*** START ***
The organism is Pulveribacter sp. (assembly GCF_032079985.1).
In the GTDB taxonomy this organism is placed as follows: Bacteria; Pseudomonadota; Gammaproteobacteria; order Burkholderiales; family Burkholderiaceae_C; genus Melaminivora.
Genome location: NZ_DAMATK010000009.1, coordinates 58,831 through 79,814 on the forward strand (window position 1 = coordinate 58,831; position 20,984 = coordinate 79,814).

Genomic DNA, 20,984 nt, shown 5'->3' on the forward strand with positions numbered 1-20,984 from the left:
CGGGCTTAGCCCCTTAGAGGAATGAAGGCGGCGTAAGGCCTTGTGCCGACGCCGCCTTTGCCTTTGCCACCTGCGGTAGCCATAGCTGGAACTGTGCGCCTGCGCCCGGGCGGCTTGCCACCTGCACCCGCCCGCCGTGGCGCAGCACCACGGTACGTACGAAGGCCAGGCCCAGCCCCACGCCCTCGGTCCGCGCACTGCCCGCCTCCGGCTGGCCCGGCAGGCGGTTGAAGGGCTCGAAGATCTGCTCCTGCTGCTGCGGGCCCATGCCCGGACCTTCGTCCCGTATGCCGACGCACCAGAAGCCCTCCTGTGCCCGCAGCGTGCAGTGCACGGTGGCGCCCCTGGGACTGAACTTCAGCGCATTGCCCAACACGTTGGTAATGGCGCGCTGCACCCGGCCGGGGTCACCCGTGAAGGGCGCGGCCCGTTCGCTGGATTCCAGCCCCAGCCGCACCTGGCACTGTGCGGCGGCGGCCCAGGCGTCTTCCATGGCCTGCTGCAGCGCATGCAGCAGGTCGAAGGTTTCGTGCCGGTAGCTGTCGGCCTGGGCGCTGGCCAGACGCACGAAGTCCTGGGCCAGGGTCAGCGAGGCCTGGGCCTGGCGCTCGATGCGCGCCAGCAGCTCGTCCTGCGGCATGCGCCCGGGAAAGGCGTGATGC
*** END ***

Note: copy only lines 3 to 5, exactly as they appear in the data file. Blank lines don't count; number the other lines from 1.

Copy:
Genome location: NZ_DAMATK010000009.1, coordinates 58,831 through 79,814 on the forward strand (window position 1 = coordinate 58,831; position 20,984 = coordinate 79,814).

Genomic DNA, 20,984 nt, shown 5'->3' on the forward strand with positions numbered 1-20,984 from the left:
CGGGCTTAGCCCCTTAGAGGAATGAAGGCGGCGTAAGGCCTTGTGCCGACGCCGCCTTTGCCTTTGCCACCTGCGGTAGCCATAGCTGGAACTGTGCGCCTGCGCCCGGGCGGCTTGCCACCTGCACCCGCCCGCCGTGGCGCAGCACCACGGTACGTACGAAGGCCAGGCCCAGCCCCACGCCCTCGGTCCGCGCACTGCCCGCCTCCGGCTGGCCCGGCAGGCGGTTGAAGGGCTCGAAGATCTGCTCCTGCTGCTGCGGGCCCATGCCCGGACCTTCGTCCCGTATGCCGACGCACCAGAAGCCCTCCTGTGCCCGCAGCGTGCAGTGCACGGTGGCGCCCCTGGGACTGAACTTCAGCGCATTGCCCAACACGTTGGTAATGGCGCGCTGCACCCGGCCGGGGTCACCCGTGAAGGGCGCGGCCCGTTCGCTGGATTCCAGCCCCAGCCGCACCTGGCACTGTGCGGCGGCGGCCCAGGCGTCTTCCATGGCCTGCTGCAGCGCATGCAGCAGGTCGAAGGTTTCGTGCCGGTAGCTGTCGGCCTGGGCGCTGGCCAGACGCACGAAGTCCTGGGCCAGGGTCAGCGAGGCCTGGGCCTGGCGCTCGATGCGCGCCAGCAGCTCGTCCTGCGGCATGCGCCCGGGAAAGGCGTGATGC